In its latest report on Canada, the United Nations Human Rights Committee raises concerns on a wide range of issues, including missing and murdered aboriginal women, Bill C-51, and immigration detention measures for asylum seekers.

The seven-page report, titled "Concluding observations on the sixth periodic report of Canada," was released by the UN committee on Thursday. The document is meant to act as a sort of report card on how Canada is fulfilling its obligations under the International Covenant on Civil and Political Rights.

The report looks at 13 different human rights issues including gender equality, indigenous rights, prison conditions, and how Canadian businesses operate abroad.

Here is a roundup of some of the observations and concerns raised in the document:

1. Murdered and missing indigenous women and girls

The report raises concerns that indigenous women and girls are "disproportionately" affected by violence, homicides, and disappearances. "Notably, the Committee is concerned about the State party's reported failure to provide adequate and effective responses to this issue across the territory of the State party."

2. Bill C-51

While noting the federal government’s need to adopt measures to fight terrorism, the report criticized Bill C-51 for giving "a broad mandate and powers" to CSIS, that could lead to "mass surveillance" and "targeting activities" without legal safeguards.

The report also said the anti-terror law leads to "increased sharing of information among federal agencies, on the basis of a very broad definition of activities that undermine the security of Canada." This "does not fully ensure that inaccurate or irrelevant information is shared," it added.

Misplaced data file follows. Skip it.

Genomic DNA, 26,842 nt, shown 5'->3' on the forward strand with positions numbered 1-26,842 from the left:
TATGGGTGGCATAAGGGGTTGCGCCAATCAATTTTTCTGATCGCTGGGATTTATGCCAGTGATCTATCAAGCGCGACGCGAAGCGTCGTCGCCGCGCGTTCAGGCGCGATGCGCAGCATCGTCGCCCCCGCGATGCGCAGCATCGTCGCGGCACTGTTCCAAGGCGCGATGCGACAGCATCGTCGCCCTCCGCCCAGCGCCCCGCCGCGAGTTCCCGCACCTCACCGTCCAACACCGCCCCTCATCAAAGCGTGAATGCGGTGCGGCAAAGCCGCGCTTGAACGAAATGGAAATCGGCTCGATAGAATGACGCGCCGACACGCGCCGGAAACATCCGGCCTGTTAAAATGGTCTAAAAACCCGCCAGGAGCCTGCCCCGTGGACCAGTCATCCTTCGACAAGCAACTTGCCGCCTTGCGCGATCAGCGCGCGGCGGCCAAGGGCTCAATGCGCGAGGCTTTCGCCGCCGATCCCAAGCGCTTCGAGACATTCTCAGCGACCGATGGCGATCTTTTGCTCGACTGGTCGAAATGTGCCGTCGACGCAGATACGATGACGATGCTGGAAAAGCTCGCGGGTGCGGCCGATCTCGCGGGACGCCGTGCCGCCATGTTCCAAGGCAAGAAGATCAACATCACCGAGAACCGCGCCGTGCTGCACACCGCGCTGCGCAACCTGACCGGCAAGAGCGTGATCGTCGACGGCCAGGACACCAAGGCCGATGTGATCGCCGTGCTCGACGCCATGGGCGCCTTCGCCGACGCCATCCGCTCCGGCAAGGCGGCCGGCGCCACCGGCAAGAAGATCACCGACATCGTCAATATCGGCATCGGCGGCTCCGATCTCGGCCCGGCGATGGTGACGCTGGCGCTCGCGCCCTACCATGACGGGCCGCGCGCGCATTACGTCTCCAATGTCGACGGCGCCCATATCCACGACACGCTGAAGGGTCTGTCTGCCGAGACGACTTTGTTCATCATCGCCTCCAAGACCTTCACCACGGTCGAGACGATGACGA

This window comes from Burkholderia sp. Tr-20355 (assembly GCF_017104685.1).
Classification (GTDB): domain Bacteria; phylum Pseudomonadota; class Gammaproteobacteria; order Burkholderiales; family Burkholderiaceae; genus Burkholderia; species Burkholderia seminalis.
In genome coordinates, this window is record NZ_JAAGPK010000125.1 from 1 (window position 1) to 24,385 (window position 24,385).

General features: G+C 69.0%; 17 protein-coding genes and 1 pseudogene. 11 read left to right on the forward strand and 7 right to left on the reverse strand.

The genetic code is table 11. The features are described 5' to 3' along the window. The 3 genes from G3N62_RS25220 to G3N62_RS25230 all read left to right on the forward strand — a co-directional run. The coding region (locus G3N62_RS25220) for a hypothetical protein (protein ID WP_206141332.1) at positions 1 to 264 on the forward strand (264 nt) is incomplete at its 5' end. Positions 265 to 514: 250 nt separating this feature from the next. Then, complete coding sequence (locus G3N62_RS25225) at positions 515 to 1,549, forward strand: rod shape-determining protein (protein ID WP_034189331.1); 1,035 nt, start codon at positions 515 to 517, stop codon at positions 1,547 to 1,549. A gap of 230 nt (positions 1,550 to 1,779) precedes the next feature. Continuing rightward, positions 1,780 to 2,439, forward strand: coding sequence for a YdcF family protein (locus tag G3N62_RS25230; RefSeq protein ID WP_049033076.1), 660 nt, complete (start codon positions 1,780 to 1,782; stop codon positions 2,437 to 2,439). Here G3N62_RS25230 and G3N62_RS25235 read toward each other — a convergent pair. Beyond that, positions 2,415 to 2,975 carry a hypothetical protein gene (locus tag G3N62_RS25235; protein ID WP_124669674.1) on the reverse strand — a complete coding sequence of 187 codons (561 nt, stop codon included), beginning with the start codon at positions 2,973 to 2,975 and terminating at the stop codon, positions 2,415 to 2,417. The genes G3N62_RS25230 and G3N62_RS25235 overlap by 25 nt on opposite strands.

3. Immigration detention, asylum-seekers and non-refoulement

The report raises issues with Canada's procedures for detaining migrants and asylum-seekers who enter the country "irregularly."

In particular, it raised concerns that migrants and asylum-seekers who are designated as an "irregular arrival," may be detained for an unlimited period of time.

It also raised concerns over how these migrants and asylum-seekers would be subject to mandatory detention, and would not enjoy the same rights as those who arrive "regularly."

The report also took issue with 2012 funding cuts, which resulted in "irregular migrants losing access to essential health care services."

4. Gender equality

The report notes the "persisting inequalities between women and men," taking particular issue with the pay gap that, "disproportionately affects low-income women, in particular minority and indigenous women."

It noted that legislation relating to equal pay varies across different levels of government, and in the public and private sectors. The report also noted the underrepresentation of women in leadership positions in both the public and private sectors.

5. Business and human rights

The report raises concerns about "allegations of human rights abuses by Canadian companies operating abroad," particularly in the mining sector.

It also raises concerns about "the inaccessibility to remedies by victims of such violations."

It said the UN committee "regrets the absence" of an independent body that could investigate complaints and allegations of abuse by Canadian corporations operating overseas.

Overall, the report criticizes the Canadian government for its failure to enact the recommendations made by the committee.

"The Committee is concerned about the State party's reluctance to comply with all Committee's Views and Interim measures under the Optional Protocol and the Covenant in particular when they relate to recommendations to re-open Humanitarian and Compassionate applications," it said.

The report concludes by asking Canada to submit a report in July 2020, detailing how it has moved to implement the UN committee's recommendations.

With files from The Canadian Press